To see the good ending finding all of Rolo's level buddies isn't enough since there’s also hidden stages to discover. Many of these extra levels can only be accessed by backtracking through areas that you presumed to be finished. There is no way of knowing where to look to find them either. An entrance to one could be behind a solid wall that you can inexplicable walk through or down the one hole that doesn't instantly kill you. However even complete level discovery isn't enough to get the 100% completion; you'll also have to find all the caged animals within them.  Some hidden stages can only be entered once so any careless mistakes could potential close the door to a happy ending indefinitely.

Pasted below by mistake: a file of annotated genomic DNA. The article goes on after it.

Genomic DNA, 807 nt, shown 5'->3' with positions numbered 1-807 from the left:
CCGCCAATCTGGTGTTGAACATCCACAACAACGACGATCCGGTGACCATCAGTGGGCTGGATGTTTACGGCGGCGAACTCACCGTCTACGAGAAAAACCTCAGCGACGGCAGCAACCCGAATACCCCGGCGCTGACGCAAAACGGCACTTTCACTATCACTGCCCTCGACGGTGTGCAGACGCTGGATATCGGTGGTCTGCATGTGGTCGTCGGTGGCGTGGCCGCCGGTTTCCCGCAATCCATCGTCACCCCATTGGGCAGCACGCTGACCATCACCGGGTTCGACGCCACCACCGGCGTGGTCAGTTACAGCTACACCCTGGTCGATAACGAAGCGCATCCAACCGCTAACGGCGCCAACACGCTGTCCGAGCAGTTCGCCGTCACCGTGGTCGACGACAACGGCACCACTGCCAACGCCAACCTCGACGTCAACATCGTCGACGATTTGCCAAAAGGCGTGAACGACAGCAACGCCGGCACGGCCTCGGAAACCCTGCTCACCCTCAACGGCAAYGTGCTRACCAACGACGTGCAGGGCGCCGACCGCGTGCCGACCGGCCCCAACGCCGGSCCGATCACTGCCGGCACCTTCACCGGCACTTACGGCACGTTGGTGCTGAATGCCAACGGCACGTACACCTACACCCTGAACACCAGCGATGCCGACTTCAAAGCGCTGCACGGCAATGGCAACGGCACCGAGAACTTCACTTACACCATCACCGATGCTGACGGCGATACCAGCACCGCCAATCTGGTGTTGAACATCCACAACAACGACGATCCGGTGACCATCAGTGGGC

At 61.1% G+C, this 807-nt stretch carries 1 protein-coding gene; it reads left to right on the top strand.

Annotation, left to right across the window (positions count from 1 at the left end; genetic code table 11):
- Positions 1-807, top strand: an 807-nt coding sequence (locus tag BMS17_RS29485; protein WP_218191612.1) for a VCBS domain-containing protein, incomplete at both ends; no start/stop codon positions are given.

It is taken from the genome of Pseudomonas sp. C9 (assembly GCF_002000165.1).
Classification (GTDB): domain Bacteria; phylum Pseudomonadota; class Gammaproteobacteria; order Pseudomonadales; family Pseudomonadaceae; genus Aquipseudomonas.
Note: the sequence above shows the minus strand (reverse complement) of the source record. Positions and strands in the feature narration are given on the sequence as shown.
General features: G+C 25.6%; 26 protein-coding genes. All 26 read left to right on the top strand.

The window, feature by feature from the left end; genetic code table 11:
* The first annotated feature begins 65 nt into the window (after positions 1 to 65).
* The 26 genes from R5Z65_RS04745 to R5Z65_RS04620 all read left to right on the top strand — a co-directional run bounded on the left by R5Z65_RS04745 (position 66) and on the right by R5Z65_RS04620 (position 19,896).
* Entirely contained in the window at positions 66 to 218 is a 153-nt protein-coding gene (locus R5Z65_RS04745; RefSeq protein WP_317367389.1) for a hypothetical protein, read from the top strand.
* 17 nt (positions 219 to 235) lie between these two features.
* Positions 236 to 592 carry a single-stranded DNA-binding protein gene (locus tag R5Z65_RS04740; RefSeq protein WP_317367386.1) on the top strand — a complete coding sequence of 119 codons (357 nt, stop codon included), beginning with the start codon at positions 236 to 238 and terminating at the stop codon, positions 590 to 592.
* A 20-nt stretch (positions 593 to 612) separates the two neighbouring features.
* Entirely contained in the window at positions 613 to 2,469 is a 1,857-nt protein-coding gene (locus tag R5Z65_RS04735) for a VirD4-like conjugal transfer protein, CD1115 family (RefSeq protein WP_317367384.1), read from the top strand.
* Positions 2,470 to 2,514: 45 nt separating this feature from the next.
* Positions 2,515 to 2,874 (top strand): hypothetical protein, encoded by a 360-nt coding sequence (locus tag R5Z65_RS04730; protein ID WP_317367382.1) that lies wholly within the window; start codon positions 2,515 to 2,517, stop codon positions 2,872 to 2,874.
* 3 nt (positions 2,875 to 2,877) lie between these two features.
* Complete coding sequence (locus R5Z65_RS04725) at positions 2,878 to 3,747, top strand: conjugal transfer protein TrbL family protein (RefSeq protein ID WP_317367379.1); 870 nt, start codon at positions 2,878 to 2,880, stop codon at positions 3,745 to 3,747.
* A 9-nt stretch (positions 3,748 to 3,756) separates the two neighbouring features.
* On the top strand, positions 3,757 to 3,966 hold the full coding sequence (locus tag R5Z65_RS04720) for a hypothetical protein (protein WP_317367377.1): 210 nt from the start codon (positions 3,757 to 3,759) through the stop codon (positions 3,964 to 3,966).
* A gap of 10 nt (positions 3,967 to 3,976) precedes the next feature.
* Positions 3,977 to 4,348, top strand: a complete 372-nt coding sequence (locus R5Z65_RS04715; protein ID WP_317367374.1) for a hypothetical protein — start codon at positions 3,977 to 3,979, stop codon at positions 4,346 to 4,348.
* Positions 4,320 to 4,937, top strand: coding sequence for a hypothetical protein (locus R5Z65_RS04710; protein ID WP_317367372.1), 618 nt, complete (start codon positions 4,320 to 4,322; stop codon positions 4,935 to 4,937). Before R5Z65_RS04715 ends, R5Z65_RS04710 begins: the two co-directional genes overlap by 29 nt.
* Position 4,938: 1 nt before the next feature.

While I'm not a betting man, I'm willing to wager that without a guide no young player has ever found every caged animal in every hidden stage on their first go. Especially considering that the entire game has to be completed in one sitting. You'll likely turn the game off before seeing any ending though, as terrible controls make 'Rolo to the Rescue' infuriating to play.

To be enjoyable a platform game has to have the on screen avatar respond at the precise moment that the player demands. This is especially true when levels consist of multiple jumps across platforms no larger than the character, where momentum and timing are key to success. While it may be technically accurate for an elephant to take a while to leap off the ground such lag in a platform game is catastrophic. It's so bad in 'Rolo to the Rescue' that you soon start to press the jump button a fraction of a second before you actually want Rolo to leap, simply because not doing this leads to a lot of death on instant kill spikes. But this isn't the only control issue.